Addressing the Implementation Itch; Scratching the Traditional!
Three years ago, I made an exciting career move, leaving an academic career to join an innovative...
Three years ago, I made an exciting career move, leaving an academic career to join an innovative Post-Acute care organization, Signature HealthCARE. Much credit to my mentor Malaz Boustani, who made me realize that I had a chronic "itch to implement”, and I believed him instantly because he seemed to suffer from the same “diagnosis”. He had responded to it by creating the Center for Healthcare Innovation & Implementation at Indiana University.
For me, being part of the Center had only intensified the itch. The Center primarily focused on healthcare solutions for the acute care, whereas, my goals pertained to innovations in the Post-Acute setting, and hence the decision to move. So far, the move has worked really well, as we are working on several outside-the-box solutions. But nothing has been more satisfying than the design and implementation of the physician engagement platform, CareAscend.
It was 15 years ago that I first stepped into the medical director role for a skilled nursing facility. Asked to attend the monthly quality assurance meetings, the next three months I sat quietly, listening to discussions that I could not contribute to. Strategies to find lost laundry or to fix TV remotes were not my cups of tea! It needed a heart to heart with the facility administrator before I started bringing value to the team.
Physician leaders have a lot to learn from other team members, but that can’t happen without setting formal expectations, and a clear communication strategy with their facility leaders. Medical directors need to know their priorities, their purpose on the team and also need feedback on their performance.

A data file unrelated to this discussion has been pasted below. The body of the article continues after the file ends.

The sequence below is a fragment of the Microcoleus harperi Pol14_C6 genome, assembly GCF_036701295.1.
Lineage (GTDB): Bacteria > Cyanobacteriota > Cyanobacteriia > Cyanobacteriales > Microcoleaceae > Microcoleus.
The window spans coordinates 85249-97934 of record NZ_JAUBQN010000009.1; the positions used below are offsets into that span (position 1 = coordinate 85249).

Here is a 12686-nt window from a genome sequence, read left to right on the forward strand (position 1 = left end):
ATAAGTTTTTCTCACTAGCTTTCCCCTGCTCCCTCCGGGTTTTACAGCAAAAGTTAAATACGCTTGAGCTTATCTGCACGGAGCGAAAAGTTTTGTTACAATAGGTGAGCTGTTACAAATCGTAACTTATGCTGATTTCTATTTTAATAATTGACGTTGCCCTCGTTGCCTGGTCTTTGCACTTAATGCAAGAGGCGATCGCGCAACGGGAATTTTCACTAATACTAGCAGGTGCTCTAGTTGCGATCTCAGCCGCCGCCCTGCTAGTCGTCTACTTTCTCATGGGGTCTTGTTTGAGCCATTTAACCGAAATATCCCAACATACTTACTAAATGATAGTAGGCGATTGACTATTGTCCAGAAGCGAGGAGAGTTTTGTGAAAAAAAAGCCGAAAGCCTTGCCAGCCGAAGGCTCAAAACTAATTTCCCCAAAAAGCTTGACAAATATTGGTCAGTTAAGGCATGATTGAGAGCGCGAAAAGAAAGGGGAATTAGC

Meaningful feedback on one’s performance and impact prevents physician burn-out. Material motivators are important but are insufficient to garner engagement and internal motivation; the key ingredients to high performance. Traditionally, health care systems lack such structures as clearly shown by the fascinating research done by Dr. Dan Ariely, concluding that physician engagement requires a strategic focus on enhancing mastery, autonomy and purpose at work (https://advanced-hindsight.com/).
In my early days at Signature HealthCARE, our CEO Joe Steier challenged me to energize our medical director force. Accepting the challenge, I met dozens of medical directors, administrators and other team members, whose input helped to formalize a framework for physician engagement. A consistent rise in our company engagement scores, clearly validated this approach. At Signature, we strive for revolutionizing healthcare not just settling for local impact, so this question emerged: how could we use technology to broaden the impact of this framework?
Our team partnered with MavenSphere (www.MavenSphere.com) to transform the medical director engagement framework into a digital application. After 18 months of experimentation and beta testing, we have CareAscend (www.careascend.com) that represents the first medical director engagement solution. Over the next few months we will be busy implementing this across 10 states, empowering and engaging medical directors. Many thanks to several of my AMDA (www.paltc.org) friends & colleagues who contributed to this project, particularly Chris Laxton and Dr. Rich Feifer.